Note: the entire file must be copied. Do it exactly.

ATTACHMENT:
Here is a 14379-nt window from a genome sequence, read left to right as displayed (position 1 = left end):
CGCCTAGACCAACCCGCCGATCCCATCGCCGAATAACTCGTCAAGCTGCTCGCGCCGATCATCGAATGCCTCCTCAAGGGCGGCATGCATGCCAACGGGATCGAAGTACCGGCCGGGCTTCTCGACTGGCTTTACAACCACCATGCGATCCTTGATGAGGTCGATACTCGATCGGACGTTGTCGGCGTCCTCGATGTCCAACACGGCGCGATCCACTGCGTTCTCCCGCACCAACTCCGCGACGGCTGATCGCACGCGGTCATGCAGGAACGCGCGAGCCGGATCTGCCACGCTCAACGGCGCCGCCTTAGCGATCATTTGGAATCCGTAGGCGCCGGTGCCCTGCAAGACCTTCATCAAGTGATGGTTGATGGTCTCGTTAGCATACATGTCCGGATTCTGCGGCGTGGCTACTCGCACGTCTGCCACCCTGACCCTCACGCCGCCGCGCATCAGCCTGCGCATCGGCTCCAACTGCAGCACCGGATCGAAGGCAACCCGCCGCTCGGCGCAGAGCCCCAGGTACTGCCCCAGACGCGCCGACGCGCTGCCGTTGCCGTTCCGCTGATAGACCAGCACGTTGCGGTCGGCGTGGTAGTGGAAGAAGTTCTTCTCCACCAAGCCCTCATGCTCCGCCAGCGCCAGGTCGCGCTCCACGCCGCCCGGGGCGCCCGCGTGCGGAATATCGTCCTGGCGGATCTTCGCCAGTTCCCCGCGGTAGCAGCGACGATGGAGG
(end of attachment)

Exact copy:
Here is a 14379-nt window from a genome sequence, read left to right as displayed (position 1 = left end):
CGCCTAGACCAACCCGCCGATCCCATCGCCGAATAACTCGTCAAGCTGCTCGCGCCGATCATCGAATGCCTCCTCAAGGGCGGCATGCATGCCAACGGGATCGAAGTACCGGCCGGGCTTCTCGACTGGCTTTACAACCACCATGCGATCCTTGATGAGGTCGATACTCGATCGGACGTTGTCGGCGTCCTCGATGTCCAACACGGCGCGATCCACTGCGTTCTCCCGCACCAACTCCGCGACGGCTGATCGCACGCGGTCATGCAGGAACGCGCGAGCCGGATCTGCCACGCTCAACGGCGCCGCCTTAGCGATCATTTGGAATCCGTAGGCGCCGGTGCCCTGCAAGACCTTCATCAAGTGATGGTTGATGGTCTCGTTAGCATACATGTCCGGATTCTGCGGCGTGGCTACTCGCACGTCTGCCACCCTGACCCTCACGCCGCCGCGCATCAGCCTGCGCATCGGCTCCAACTGCAGCACCGGATCGAAGGCAACCCGCCGCTCGGCGCAGAGCCCCAGGTACTGCCCCAGACGCGCCGACGCGCTGCCGTTGCCGTTCCGCTGATAGACCAGCACGTTGCGGTCGGCGTGGTAGTGGAAGAAGTTCTTCTCCACCAAGCCCTCATGCTCCGCCAGCGCCAGGTCGCGCTCCACGCCGCCCGGGGCGCCCGCGTGCGGAATATCGTCCTGGCGGATCTTCGCCAGTTCCCCGCGGTAGCAGCGACGATGGAGG